Jewish World Review July 25, 2002 / 16 Menachem-Av, 5761

Edward I. Koch

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Consumer Reports

I may know next to nothing about the stock market, but I'm not getting out -- I know next to nothing about the stock market, which is why my portfolio is managed by a major Wall Street investment management firm.

And yet, like almost everyone else who maintains an equity account, I have suffered major losses this year. I have invested a little over 35 percent of my portfolio in bonds. I asked my advisor how much I had lost this year, and he told me that my equity portfolio had lost 9.5 percent as of June 28, 2002, the end of the fiscal year. July has seen a further setback in the market. My equity account has now lost in total about 24 percent through July 22.

Nevertheless, I am not getting out of the market. If you are out, odds are that when the market reverses and starts to climb, you will not be in there fast enough to benefit and make up the losses.

The papers are filled with reasons why the market keeps falling, notwithstanding that the country's basic economic strength is exceedingly good. The housing market and purchases to fill those new homes are at a high. Luxury goods and automobile sales are doing well. The Gross Domestic Product for the first half of this year grew at over four percent. The current unemployment rate is at 5.9 percent, considered quite low when compared with 10.8 percent in 1982 when the economy recovered from the 1981 recession or 6.7 percent at the time of the recovery from the 1990 recession. Interest rates and oil prices are low and stable.

So, what's missing? Why is the market doing a swan dive? The public believes, as do I, that the stock market is manipulated by a small group of men who not so long ago were called "Masters of the Universe." Most people now perceive these "Masters of the Universe" to be master manipulators, ripping off stockholders and the public, receiving unconscionable corporate compensation and, worse still, being handsomely rewarded with so-called golden parachutes when voluntarily leaving or forced to leave their companies.

Many company directors who voted for management-requested resolutions have been grossly negligent in failing to do what's known as "due diligence" and may incur personal liability. What would reassure the public investor would be the initiation of many more class action lawsuits against officers and directors that would put the fear of G-d into those individuals.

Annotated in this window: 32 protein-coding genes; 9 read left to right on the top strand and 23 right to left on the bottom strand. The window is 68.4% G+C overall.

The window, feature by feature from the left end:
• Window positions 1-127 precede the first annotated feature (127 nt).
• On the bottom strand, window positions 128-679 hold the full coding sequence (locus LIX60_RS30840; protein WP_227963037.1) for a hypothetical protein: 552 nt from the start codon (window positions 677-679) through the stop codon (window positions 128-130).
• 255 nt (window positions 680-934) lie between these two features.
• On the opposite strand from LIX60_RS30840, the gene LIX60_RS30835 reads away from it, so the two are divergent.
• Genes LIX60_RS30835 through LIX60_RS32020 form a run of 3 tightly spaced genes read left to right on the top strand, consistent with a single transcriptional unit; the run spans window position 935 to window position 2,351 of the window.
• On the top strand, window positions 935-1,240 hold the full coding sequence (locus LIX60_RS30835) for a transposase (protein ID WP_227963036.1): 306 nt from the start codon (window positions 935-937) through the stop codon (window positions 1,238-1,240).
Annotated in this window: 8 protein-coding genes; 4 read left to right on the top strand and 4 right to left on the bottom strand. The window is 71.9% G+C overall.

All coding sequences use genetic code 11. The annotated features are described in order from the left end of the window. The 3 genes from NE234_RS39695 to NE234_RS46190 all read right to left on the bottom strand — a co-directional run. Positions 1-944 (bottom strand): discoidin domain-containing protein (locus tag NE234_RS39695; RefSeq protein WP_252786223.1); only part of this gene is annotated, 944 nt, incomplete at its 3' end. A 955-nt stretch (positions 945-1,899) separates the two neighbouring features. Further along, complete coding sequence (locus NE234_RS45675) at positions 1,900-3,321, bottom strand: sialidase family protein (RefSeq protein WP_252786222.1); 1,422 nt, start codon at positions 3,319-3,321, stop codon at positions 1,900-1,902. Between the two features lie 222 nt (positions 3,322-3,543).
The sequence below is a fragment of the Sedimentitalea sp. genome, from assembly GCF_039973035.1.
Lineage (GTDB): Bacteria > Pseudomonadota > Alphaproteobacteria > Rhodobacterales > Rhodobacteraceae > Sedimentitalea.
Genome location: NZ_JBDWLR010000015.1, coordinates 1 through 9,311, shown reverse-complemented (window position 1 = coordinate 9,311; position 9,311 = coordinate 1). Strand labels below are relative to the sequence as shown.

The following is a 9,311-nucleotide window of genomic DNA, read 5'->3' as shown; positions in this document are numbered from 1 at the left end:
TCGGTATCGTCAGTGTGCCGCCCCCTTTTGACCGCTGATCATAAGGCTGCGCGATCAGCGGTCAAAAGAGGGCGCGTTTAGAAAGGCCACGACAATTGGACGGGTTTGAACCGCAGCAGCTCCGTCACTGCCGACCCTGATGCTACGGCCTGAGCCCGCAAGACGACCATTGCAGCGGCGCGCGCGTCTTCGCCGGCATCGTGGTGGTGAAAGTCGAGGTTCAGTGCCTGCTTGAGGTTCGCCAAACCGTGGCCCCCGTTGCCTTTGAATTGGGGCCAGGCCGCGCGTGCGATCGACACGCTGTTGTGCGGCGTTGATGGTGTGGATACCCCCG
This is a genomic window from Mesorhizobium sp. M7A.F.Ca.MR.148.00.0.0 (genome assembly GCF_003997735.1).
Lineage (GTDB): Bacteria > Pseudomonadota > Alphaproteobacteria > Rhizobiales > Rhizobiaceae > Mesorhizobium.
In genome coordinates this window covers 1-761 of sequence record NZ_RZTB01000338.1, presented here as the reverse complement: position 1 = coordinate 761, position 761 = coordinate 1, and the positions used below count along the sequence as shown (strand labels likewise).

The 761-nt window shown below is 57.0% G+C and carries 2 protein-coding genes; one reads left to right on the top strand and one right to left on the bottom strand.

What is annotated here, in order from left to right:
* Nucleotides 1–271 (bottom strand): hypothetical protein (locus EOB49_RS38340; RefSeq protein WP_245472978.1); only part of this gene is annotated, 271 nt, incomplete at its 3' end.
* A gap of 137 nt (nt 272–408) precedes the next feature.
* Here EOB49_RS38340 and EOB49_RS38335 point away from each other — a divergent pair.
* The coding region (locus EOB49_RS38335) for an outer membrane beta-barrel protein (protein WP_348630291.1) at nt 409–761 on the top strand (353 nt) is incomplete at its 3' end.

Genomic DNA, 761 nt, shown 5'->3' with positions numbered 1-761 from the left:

Special attention should be paid to management-selected directors who were placed on boards without access to or use of independent staff to provide them with the information they needed to determine what their votes should be on matters coming before their boards. Most of them simply voted to support the management's preferred resolutions not knowing or caring if it was in the best interest of the stockholders and the corporation itself, which is, in my opinion, gross negligence.

What is also needed to restore public confidence? First, the assurance that those who violate their obligations of office, e.g., CEOs, CFOs, directors, other corporate officers and employees, will receive prison time if the corporation was used to commit illegal acts. The rule must be that when a corporation is indicted either by the feds or by state authorities, that no longer will it be allowed to plead guilty or "no contest," and simply pay fines, which some corporate officers consider to be business fees, no matter how high the amount. The individuals who intentionally directed or permitted the criminal acts to occur must be included in the indictment. When the President and Congress propose raising the criminal penalty from the existing five years to 10 years for corrupt acts, it is to laugh, since so few, if any, of these bozos ever get the five years or serve it. In fact, I believe the sentences could be less than five years if actually served in prison and those convicted are heavily fined, required to provide restitution and banned from ever again working in their professions.

Why am I staying in the market? I look back and remember that in 1987, the market in which I then was invested collapsed with the Dow at approximately 1600 falling from an approximate high of 2700. It has since risen to a high of approximately 11,500 and is currently at about 7700. I'm still way ahead from where I began and expect to surpass the last high within the next several years, if not earlier. Remember, I don't know anything about the market, so, don't take any advice from me on what you should be doing. Talk to your broker, if you trust him. If you don't, get rid of him and retain someone you know and trust or someone whose reputation is of the highest caliber.

Our clarion call should be, "Prison for the corrupt."

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JWR contributor Edward I. Koch, the former mayor of New York, can be heard on Bloomberg Radio (WBBR 1130 AM) every Saturday from 9-10 am. Comment by clicking here.

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© 2002, Edward I. Koch